The last paragraph of the above article mentions providing advice about how to create a strong password...and the article's author suggests that the best advice is to stop being "idiots". And while that is very good advice, it's painfully obvious we kind of don't know how to do that when it comes to creating a password. I can't tell you how many people I know who used their social security number as their passwords!! That is, until I talked them out of it! I don't think it's stupidity, really. I'd like to think that it is more the "It won't happen to me" syndrome that allows us to continue to throw common sense out the window, not just with this specific situation, but in many circumstances. Either way, we REALLY have to stop and think about how vulnerable we are allowing ourselves to be.
Here is an interesting fact...MOST cases of stolen information occur by the hacker guessing the victim’s password. And if an identity thief gets his hands on your password, he instantly gains access to your phone messages, email, bank account information, credit card information, social security numbers, and all the other information the angel on our shoulder tells us to keep private.
Therefore, along with "using our noggins", here is some practical advice on how to create a strong password...
- A good password is:
- 7 or more characters long.
- Not easy to spot while typing, such as “asdfjkl;”, and can be typed quickly (keep an eye out for those over-the-shoulder snoopers).
- A combination of upper and lower case letters, as well as numbers, punctuation marks, and symbols.
- Using the first letter of a phrase that has an important meaning to you. “Yankee Doodle went to London riding on a pony” would be “ydwtlroap”. Don’t forget to add a few numbers and symbols to that phrase!
- Intentionally misspelling a word or phrase. Use “Dankee Yoodle” instead of “Yankee Doodle”.
- Changing your password at least every 90 days. (Make sure to NEVER reuse old passwords!)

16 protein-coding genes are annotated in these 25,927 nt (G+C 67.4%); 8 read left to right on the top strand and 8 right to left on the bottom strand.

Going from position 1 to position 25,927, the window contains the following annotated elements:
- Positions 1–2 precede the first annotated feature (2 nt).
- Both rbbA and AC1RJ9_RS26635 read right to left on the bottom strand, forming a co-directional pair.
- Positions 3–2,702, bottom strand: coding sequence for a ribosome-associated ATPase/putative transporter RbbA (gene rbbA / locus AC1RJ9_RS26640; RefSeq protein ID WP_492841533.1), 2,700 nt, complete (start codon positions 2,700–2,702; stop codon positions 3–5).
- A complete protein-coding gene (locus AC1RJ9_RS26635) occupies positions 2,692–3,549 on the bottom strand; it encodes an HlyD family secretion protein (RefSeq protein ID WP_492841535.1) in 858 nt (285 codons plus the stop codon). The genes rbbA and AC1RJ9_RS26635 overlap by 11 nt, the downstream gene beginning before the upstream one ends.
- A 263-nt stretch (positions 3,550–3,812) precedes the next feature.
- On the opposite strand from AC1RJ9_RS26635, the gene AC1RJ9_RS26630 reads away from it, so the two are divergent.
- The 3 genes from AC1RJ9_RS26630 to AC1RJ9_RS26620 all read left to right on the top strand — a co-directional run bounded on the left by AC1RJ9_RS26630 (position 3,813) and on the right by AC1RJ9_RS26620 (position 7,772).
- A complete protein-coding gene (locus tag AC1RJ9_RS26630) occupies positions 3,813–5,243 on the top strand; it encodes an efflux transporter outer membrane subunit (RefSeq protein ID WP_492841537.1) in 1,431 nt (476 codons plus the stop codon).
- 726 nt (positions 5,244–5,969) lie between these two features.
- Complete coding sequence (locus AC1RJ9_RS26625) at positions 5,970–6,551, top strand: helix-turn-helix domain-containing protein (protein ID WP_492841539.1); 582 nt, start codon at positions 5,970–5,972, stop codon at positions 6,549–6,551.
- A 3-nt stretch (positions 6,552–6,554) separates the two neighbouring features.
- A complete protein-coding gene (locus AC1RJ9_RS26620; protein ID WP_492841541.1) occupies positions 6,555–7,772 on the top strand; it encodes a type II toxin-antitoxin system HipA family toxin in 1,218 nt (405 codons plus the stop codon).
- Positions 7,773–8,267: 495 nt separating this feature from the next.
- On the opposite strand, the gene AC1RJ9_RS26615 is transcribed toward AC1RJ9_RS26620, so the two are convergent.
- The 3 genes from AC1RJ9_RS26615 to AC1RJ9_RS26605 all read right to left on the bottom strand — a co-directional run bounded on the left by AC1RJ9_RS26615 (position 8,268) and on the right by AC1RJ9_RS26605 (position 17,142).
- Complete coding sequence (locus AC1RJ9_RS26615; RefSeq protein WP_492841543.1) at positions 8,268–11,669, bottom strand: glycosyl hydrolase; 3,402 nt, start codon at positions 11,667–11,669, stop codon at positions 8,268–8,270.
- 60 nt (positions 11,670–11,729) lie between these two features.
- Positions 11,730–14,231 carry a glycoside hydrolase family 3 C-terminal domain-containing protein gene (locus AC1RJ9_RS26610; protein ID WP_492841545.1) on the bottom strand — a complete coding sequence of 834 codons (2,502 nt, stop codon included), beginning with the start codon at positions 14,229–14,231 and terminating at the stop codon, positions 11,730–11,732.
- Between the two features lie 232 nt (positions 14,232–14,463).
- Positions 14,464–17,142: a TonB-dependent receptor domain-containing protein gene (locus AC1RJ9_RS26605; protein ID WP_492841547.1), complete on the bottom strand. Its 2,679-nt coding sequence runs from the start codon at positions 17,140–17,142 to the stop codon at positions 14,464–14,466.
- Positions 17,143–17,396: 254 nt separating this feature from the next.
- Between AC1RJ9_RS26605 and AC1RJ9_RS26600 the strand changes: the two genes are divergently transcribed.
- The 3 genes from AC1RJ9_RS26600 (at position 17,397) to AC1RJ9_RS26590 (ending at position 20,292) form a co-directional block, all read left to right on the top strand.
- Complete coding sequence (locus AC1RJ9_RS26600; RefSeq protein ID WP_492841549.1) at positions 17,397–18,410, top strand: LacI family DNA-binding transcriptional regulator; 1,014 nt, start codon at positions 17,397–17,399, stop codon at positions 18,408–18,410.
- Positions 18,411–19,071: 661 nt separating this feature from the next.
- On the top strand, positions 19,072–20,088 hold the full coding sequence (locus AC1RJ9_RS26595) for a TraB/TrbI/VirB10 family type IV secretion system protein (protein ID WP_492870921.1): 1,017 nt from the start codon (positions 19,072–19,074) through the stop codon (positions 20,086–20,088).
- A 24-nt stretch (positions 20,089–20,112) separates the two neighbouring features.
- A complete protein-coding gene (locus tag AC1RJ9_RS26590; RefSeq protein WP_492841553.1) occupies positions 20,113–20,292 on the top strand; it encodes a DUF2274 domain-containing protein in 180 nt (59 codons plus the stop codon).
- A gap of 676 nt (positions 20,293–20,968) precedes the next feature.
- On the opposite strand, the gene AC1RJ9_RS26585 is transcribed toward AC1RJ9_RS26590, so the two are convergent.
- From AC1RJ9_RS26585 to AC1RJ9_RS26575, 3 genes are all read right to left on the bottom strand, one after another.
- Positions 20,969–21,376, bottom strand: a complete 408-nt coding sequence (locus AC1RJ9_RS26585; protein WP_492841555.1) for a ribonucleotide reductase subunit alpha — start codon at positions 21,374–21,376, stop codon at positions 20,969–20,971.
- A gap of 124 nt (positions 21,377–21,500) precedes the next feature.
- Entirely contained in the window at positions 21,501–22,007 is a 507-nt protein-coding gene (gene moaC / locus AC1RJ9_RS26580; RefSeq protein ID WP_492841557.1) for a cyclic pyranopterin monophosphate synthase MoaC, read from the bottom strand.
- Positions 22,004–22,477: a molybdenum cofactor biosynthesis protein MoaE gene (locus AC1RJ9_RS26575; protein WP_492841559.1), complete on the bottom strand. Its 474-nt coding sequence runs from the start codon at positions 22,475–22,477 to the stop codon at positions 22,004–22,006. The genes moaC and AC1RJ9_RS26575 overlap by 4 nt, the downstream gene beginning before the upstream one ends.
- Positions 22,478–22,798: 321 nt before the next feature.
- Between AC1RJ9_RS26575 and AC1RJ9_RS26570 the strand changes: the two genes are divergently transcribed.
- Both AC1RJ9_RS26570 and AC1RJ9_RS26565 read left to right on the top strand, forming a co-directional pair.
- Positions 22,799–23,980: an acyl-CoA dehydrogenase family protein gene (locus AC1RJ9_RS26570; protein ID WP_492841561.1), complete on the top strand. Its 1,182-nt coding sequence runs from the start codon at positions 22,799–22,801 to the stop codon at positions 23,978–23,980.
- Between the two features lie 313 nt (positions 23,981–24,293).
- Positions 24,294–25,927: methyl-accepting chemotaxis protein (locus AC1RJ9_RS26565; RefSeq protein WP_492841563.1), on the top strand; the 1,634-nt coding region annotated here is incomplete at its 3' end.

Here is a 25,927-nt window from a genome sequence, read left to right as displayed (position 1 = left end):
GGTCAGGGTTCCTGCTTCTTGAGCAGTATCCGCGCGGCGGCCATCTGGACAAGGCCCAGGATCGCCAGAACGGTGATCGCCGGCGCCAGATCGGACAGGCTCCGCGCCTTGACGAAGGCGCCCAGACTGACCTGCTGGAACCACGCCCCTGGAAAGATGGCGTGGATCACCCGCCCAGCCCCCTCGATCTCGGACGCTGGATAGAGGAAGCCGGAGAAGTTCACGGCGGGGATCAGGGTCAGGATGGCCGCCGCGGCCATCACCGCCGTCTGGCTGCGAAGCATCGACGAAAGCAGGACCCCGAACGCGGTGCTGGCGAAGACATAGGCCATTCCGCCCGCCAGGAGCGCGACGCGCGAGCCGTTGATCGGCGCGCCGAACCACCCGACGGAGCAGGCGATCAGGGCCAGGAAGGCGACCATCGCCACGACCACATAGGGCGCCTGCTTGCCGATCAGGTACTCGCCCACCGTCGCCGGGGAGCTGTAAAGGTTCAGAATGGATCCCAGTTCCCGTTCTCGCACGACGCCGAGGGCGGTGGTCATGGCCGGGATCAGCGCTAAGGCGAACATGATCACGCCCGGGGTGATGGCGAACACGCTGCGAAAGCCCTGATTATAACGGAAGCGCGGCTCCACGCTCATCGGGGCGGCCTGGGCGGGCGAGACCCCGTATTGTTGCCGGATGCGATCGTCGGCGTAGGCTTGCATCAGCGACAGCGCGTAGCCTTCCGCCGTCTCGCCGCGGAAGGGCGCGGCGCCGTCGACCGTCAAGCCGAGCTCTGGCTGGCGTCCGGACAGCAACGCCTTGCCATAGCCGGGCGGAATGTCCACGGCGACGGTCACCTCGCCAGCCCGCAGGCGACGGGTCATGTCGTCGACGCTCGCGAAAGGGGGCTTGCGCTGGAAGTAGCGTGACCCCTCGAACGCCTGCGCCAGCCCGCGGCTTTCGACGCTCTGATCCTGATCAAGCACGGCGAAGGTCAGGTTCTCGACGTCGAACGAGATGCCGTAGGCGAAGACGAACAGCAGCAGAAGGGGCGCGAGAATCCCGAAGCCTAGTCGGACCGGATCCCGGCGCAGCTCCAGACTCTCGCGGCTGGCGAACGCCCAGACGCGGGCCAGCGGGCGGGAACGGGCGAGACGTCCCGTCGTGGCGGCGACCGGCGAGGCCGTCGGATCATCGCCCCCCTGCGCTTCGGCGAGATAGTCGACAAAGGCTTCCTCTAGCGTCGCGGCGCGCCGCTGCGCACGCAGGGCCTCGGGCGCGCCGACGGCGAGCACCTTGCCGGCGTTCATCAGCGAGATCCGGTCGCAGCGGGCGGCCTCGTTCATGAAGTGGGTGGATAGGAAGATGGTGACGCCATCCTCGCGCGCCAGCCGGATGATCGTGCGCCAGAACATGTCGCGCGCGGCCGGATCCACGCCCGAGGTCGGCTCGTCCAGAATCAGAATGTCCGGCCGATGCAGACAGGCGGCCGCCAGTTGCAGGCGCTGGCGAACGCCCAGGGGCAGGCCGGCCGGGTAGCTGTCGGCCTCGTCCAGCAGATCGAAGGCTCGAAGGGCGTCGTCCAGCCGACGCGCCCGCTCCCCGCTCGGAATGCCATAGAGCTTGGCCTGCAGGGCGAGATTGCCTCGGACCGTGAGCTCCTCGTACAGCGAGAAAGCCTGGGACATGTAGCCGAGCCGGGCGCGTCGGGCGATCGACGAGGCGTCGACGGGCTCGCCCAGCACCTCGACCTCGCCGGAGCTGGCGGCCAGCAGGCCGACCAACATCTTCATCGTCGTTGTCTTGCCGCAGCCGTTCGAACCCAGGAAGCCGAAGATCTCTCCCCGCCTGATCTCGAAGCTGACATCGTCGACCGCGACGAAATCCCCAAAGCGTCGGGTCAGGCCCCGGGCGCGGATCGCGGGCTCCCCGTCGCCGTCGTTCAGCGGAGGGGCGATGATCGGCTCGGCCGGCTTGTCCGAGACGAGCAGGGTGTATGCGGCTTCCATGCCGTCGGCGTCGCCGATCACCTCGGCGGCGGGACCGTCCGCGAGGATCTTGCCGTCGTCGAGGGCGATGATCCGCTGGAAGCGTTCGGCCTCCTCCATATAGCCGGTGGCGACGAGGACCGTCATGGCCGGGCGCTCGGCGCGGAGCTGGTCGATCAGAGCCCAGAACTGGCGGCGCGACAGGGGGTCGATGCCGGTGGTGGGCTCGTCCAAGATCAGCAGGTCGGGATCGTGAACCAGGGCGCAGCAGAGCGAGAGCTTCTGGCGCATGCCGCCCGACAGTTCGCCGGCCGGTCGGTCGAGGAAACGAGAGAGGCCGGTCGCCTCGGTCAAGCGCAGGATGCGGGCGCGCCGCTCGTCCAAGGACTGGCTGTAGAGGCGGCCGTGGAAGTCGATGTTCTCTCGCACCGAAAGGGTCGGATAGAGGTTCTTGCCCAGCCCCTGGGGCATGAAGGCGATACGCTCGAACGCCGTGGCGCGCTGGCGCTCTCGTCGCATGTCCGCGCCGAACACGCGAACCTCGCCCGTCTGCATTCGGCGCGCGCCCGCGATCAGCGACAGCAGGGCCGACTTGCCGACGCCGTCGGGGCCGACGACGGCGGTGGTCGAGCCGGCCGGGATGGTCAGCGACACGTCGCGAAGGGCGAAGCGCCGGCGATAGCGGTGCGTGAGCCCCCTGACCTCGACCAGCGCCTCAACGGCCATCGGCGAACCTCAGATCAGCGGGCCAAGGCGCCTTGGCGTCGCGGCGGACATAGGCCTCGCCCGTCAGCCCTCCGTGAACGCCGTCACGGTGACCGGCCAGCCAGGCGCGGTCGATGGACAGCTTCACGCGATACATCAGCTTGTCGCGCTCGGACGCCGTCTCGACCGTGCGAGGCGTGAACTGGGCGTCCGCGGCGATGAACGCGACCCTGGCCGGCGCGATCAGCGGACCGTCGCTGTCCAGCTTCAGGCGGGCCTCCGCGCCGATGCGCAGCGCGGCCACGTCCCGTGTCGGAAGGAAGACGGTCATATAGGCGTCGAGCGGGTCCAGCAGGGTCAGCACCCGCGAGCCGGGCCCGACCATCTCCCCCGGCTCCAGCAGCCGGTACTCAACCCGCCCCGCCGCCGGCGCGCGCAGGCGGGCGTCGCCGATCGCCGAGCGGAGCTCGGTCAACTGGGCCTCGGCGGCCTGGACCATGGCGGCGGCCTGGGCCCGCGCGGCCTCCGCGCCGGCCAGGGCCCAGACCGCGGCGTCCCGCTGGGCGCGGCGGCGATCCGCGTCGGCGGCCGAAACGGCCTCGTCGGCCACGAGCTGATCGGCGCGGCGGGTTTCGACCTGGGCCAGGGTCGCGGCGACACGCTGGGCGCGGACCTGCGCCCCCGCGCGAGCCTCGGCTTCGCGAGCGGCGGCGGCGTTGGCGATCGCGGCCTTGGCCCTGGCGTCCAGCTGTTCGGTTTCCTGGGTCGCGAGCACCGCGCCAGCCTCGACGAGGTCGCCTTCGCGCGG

And once you create this secure password, never EVER write it down. Anywhere!!!
I know you're thinking, "WHAT? Don't write them down? How in the heck will I remember all of them without writing them down?"
One clever, but tedious way is to change your password every time you log on. Frequently changing your password definitely keeps cyber criminals at bay,assuggested above.
Another is to create an e-mail account that's linked to just your most sensitive online accounts -- financial accounts, namely -- and don't use it for anything else. The fewer ways that criminals can link your various accounts to build a profile of you, the better. Having a separate e-mail account makes it harder for criminals to connect the dots they need to crack security questions, like those that ask for your maiden name or your pets' name. So maybe they won't figure out that the Judy Smith whose banking password they just obtained is the same as the Judy Smith who lists her maiden name and pets' names in her Facebook profile.
BUT...PLEASE! If you take nothing more from this article, re-visit all of your passwords and double check them for security strength. Your perceived hassle in dealing with creating new passwords will be far exceeded by becoming a victim of Identity Theft.